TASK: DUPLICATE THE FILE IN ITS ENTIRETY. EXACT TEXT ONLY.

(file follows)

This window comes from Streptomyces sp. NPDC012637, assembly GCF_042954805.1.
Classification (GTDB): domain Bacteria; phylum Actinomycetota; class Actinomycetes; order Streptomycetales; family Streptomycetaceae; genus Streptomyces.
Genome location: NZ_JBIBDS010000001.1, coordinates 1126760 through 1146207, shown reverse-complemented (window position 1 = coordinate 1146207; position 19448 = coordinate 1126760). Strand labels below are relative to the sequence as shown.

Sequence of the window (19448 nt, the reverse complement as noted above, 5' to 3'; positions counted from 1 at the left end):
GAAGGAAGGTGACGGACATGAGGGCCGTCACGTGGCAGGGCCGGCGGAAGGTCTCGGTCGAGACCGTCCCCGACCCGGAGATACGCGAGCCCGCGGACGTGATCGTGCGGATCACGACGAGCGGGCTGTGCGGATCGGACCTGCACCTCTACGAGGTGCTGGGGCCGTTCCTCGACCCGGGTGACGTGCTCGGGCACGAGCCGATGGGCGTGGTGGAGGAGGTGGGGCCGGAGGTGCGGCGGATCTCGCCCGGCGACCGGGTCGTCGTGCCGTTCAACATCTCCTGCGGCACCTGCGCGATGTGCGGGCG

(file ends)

This window comes from Streptomyces sp. NPDC012637, assembly GCF_042954805.1.
Classification (GTDB): domain Bacteria; phylum Actinomycetota; class Actinomycetes; order Streptomycetales; family Streptomycetaceae; genus Streptomyces.
Genome location: NZ_JBIBDS010000001.1, coordinates 1126760 through 1146207, shown reverse-complemented (window position 1 = coordinate 1146207; position 19448 = coordinate 1126760). Strand labels below are relative to the sequence as shown.

Sequence of the window (19448 nt, the reverse complement as noted above, 5' to 3'; positions counted from 1 at the left end):
GAAGGAAGGTGACGGACATGAGGGCCGTCACGTGGCAGGGCCGGCGGAAGGTCTCGGTCGAGACCGTCCCCGACCCGGAGATACGCGAGCCCGCGGACGTGATCGTGCGGATCACGACGAGCGGGCTGTGCGGATCGGACCTGCACCTCTACGAGGTGCTGGGGCCGTTCCTCGACCCGGGTGACGTGCTCGGGCACGAGCCGATGGGCGTGGTGGAGGAGGTGGGGCCGGAGGTGCGGCGGATCTCGCCCGGCGACCGGGTCGTCGTGCCGTTCAACATCTCCTGCGGCACCTGCGCGATGTGCGGGCG